– Excerpt from a from an enrollment agreement used by a for-profit school in the United States.

A second strategy colleges use to hide fraud is to make sure that students do not have a right to go to court. Arbitration can be a reasonable way to solve disputes—when it is the chosen method of resolution by each party. However, clauses such as this one require students to give up the ability to choose the type of resolution. Additionally, when students sign up for school, they have no way of knowing what types of grievances they may later have. Colleges who require arbitration do so because it is usually rigged in their favor.

3. No Teaming Up with Others

“The arbitration shall not include any party other than the College and Student, and shall not be joined or consolidated with any other arbitration.” 

– Excerpt from a from an enrollment agreement used by a for-profit school in the United States.

Teamwork is one of the most important lessons that students learn in college; whether in the workplace, the community, or in politics, there is strength in numbers. Disreputable colleges seek to guarantee that they will only have to deal with individual students, at their weakest. As a group, students who are wronged are more likely to have the confidence and persistence to insist that their complaints be addressed. In addition, groups of victims are more able to afford legal assistance. Colleges prohibit group action by requiring students, when they enroll, to sign a promise that they will not to team up with other parties to complain about the college.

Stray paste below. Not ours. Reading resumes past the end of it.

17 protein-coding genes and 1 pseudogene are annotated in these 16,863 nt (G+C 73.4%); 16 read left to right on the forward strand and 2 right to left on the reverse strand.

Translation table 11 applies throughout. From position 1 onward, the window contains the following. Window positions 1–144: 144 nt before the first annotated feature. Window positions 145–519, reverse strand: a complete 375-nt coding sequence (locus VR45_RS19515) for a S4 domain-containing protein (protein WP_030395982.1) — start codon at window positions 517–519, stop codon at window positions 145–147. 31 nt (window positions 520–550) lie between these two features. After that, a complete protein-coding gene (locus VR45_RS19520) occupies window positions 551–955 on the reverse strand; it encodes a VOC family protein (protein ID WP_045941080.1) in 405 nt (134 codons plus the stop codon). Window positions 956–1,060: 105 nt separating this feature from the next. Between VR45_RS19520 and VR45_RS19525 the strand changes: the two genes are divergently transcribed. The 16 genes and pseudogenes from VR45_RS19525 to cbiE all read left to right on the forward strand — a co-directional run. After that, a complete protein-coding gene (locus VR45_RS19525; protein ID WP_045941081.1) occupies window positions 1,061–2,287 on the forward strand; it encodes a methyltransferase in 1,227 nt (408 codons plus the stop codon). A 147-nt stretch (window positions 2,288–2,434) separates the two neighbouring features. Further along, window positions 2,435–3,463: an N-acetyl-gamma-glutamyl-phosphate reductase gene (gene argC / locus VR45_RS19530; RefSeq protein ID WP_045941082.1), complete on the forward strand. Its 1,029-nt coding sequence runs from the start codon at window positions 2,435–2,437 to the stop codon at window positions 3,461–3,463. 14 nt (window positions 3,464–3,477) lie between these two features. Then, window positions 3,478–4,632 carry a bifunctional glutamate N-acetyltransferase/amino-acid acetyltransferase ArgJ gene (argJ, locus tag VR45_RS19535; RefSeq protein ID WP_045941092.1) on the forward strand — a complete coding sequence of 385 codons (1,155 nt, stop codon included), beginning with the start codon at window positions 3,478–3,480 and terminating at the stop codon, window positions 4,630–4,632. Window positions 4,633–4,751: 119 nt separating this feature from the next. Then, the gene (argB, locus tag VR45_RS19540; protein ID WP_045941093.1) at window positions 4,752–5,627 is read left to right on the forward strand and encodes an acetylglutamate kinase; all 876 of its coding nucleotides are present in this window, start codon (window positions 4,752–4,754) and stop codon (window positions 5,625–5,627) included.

4. Keep Quiet or We’ll Sue You

“All aspects of the arbitration proceeding, and any ruling, decision, or award by the arbitrator, shall be strictly confidential. The parties shall have the right to seek relief in the appropriate court to prevent any actual or threatened breach of this provision.”

– Excerpt from a from an enrollment agreement used by a for-profit school in the United States.

Requiring rigged arbitration and preventing group effort is a pretty effective way to prevent disputes from undermining a school’s profitability. But the college still faces the hazard that prior victims will share information with new victims, arming them to make better strategic use of the arbitration process. There’s a contract provision even for that, though, often included in the language of the settlements themselves, requiring the participants to stay mum about what happened. How do they enforce that? In the provision excerpted above, the school makes clear it will go to court, if it needs to, to silence the complaining student.

Students should not have to hire a lawyer to review the contracts they are being asked to sign when they enroll in college. This week, consumer groups are suggesting a solution. The proposal, which is being submitted as part of a set of regulatory hearings sponsored by the U.S. Department of Education, would prohibit colleges from using underhanded methods to prevent students’ complaints from being addressed expeditiously and publicly. The change would help to prevent future abuses by college.


Please assist us in our research. The Century Foundation is seeking more information about the agreements that colleges and job training programs require students to sign in order to enroll at their institutions. Whether the agreements are tame, scandalous, or nonexistent, at a for-profit, nonprofit, or public school, we want to know about them. If you have information to share about this topic—such as your own experience with restrictions on complaint processes, or a copy of an enrollment agreement—please contact us at [email protected].